It remains to be seen what kind of chairman Ridley will become, but if his history is any indication his tenure could be just as profoundly groundbreaking as Payne’s, but for much different reasons.

Ogilvy urges distance rollback of ball

By Golf Channel DigitalNovember 23, 2017, 8:49 pm

Add Geoff Ogilvy to the chorus of voices calling for a distance rollback of the golf ball.

In an interview before the start of the Emirates Australian Open, Ogilvy said a "time-out" is needed for governing bodies to deal with the issue.

"It's complete nonsense," he said, according to an Australian website. "In my career, it’s gone from 300 yards was a massive hit to you’re a shorter hitter on tour now, legitimately short. It’s changed the way we play great golf courses and that is the crime. It isn’t that the ball goes 400, that’s neither here nor there. It’s the fact the ball going 400 doesn’t makes Augusta work properly, it functions completely wrong.’’


Full-field scores from the Emirates Australian Open


Ogilvy used an example from American baseball to help get his point across to an Australian audience.

“Major League Baseball in America, they use wooden bats, and everywhere else in baseball they use aluminium bats,’’ he said. “And when the major leaguers use aluminium bats they don’t even have to touch it and it completely destroys their stadiums. It’s just comedy.

“That’s kind of what’s happened to us at least with the drivers of these big hitters; We’ve completely outgrown the stadiums. So do you rebuild every stadium in the world? That’s expensive. Or make the ball go shorter? It seems relatively simple from that perspective.’’

Ogilvy, an Australian who won the 2006 U.S. Open, said he believes there will be a rollback, but admitted it would be a "challenge" for manufacturers to produce a ball that flies shorter for pros but does not lose distance when struck by recreational players.

The golf world celebrates Thanksgiving

By Golf Channel DigitalNovember 23, 2017, 6:01 pm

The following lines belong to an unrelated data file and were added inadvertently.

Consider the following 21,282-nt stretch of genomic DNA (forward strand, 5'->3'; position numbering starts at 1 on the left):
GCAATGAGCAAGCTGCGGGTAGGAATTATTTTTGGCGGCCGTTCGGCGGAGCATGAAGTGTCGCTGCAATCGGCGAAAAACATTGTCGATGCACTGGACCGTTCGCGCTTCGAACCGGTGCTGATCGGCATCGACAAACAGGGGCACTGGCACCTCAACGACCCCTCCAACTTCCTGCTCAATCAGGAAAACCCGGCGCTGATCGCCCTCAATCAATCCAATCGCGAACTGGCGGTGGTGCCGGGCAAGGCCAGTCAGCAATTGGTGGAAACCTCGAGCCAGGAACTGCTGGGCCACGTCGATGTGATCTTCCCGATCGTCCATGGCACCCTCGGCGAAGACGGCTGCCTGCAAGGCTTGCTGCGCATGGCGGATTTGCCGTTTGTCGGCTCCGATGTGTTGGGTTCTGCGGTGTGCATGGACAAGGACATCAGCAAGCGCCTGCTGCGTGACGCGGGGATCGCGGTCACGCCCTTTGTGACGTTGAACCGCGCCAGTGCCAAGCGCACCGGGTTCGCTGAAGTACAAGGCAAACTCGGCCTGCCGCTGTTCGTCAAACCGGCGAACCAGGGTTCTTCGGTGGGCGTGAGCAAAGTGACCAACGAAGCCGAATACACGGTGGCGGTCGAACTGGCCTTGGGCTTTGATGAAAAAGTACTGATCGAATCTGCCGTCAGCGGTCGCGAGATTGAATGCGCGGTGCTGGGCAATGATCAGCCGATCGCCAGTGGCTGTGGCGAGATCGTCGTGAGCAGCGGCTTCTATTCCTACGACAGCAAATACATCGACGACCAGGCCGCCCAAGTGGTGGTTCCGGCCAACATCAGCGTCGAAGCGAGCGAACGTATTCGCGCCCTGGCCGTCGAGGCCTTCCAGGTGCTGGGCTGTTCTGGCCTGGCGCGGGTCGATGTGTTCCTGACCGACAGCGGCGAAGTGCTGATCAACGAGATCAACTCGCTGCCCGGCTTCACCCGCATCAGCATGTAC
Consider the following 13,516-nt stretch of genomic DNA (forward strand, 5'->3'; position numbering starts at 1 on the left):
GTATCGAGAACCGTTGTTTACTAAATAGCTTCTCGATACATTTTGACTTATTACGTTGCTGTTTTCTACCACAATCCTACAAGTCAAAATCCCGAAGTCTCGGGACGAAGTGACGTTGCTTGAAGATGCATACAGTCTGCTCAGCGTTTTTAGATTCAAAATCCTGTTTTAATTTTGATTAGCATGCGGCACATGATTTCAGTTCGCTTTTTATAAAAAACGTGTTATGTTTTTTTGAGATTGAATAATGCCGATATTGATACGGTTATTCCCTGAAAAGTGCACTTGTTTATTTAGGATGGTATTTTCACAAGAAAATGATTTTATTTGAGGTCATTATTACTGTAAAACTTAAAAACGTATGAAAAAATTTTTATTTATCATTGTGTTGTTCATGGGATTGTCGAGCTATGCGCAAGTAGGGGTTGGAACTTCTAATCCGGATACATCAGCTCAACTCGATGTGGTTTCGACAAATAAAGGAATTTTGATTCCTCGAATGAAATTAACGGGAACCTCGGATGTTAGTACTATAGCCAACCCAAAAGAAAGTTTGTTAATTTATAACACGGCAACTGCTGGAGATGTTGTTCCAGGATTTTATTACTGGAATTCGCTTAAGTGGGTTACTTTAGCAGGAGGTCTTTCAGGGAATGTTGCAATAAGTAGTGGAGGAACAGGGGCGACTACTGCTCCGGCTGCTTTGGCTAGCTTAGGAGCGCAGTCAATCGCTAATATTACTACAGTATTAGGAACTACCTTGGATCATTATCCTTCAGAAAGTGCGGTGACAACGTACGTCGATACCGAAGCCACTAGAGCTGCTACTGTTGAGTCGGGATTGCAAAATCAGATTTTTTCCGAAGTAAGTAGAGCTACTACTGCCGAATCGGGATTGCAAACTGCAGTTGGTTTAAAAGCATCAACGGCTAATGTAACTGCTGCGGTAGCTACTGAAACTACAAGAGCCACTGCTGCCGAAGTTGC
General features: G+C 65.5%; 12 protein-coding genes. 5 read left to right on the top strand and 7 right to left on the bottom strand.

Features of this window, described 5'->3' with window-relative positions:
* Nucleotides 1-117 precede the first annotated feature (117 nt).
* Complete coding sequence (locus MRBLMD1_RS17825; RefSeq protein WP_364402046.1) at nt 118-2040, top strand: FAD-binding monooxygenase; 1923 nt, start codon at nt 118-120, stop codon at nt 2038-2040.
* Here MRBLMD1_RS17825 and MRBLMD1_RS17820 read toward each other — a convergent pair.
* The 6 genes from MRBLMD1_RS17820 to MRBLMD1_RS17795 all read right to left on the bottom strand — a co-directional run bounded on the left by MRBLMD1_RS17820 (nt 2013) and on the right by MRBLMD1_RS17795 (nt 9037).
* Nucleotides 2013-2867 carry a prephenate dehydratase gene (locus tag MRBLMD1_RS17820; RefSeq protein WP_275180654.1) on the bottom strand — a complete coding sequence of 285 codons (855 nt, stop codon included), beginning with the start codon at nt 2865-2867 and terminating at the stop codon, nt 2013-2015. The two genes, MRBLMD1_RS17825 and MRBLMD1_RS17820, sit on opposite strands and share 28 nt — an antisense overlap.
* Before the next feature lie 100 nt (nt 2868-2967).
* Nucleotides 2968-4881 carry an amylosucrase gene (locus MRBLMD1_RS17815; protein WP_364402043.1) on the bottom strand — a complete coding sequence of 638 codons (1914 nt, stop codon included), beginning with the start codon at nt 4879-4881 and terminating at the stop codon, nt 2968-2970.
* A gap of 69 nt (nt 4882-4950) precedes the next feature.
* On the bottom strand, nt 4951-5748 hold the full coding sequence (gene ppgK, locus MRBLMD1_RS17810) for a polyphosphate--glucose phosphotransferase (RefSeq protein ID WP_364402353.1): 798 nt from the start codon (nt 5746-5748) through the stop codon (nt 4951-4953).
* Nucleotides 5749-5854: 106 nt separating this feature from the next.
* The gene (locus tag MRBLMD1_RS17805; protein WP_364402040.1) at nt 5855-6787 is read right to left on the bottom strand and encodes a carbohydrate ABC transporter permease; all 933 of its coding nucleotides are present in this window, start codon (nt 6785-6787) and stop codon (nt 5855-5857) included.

Here's a look, through social media, at how the golf world celebrates Thanksgiving.

Lexi Thompson:

Baking time!!

A post shared by Lexi Thompson (@lexi) on

David Feherty:

Jack Nicklaus:

GC Tiger Tracker:

Steve Stricker:

Golf Channel:

Frank Nobilo:

Ian Poulter:

Tyrone Van Aswegen:

Happy Thanksgiving: Biggest turkeys of 2017

By Grill Room TeamNovember 23, 2017, 3:00 pm

Thanksgiving brings us golf's biggest turkeys of the year. Donald Trump, Grayson Murray and a certain (now-former) tournament director headline the list. Click here or on the image below to check out all the turkeys.

Tributes pour in for legendary caddie Sheridan

By Randall MellNovember 23, 2017, 2:54 pm

Tributes are pouring in as golf celebrates the life of Greg Sheridan after receiving news of his passing.

Sheridan, a long-time LPGA caddie who worked for some of the game’s all-time greats, including Kathy Whitworth and Beth Daniel, died Wednesday in Indian Rocks Beach, Fla., at 63. He was diagnosed in July 2016 with brain and lung cancer.

Sheridan worked the last dozen years or so with Natalie Gulbis, who expressed her grief in an Instagram post on Wednesday:

“Greg…I miss you so much already and it hasn’t even been a day. 15+ seasons traveling the world you carried me & my bag through the highs and lows of golf and life. You were so much more than my teammate on the course…Thank you.”

Sheridan was on Whitworth’s bag for the last of her LPGA-record 88 titles.

“When I first came on tour, I would try to find out how many times Greg won,” Gulbis told Golfweek. “It’s a crazy number, like 50.”

Matthew Galloway, a caddie and friend to Sheridan, summed up Sheridan’s impressive reach after caddying with him one year at the LPGA Founders Cup, where the game’s pioneers are honored.

“Best Greg story,” Galloway tweeted on Thanksgiving morning, “coming up 18 at PHX all the founders were in their chairs. Greg goes, `Yep, caddied for her, her and her.’ Legend.”

In a first-person column for Golf Magazine last year, Gulbis focused on Sheridan while writing about the special bond between players and caddies. She wrote that she won the “looper lottery” when she first hired Sheridan in ’04.

“Greg and I have traveled the world, and today he is like family,” Gulbis wrote. “Sometimes, he’s a psychologist. Last year, my mom got sick and it was a distraction, but he was great. When I used to have boyfriend issues and breakup issues, he was my confidant. In a world where caddies sometimes spill secrets, Greg has kept a respectful silence, and I can’t thank him enough for that. He’s an extension of me.”

Four months after Gulbis wrote the column, Sheridan was diagnosed with cancer.

“The LPGA family is saddened to hear of the loss of long-time tour caddie, Greg Sheridan,” the LPGA tweeted. “Our thoughts and prayers are with his family and players he walked with down the fairways. #RIP.”

Dean Herden was among the legion of caddies saddened by the news.

“Greg was a great guy who I respected a lot and taught me some great things over the years,” Herden texted to GolfChannel.com.

Here are some of heartfelt messages that are rolling across Twitter:

Retired LPGA great Annika Sorenstam:

LPGA commissioner Mike Whan in a retweet of Gulbis:

Golf Channel reporter and former tour player Jerry Foltz:

Christina Kim:

LPGA caddie Shaun Clews:

LPGA caddie Jonny Scott:

LPGA caddie Kevin Casas:

LPGA pro Jennie Lee: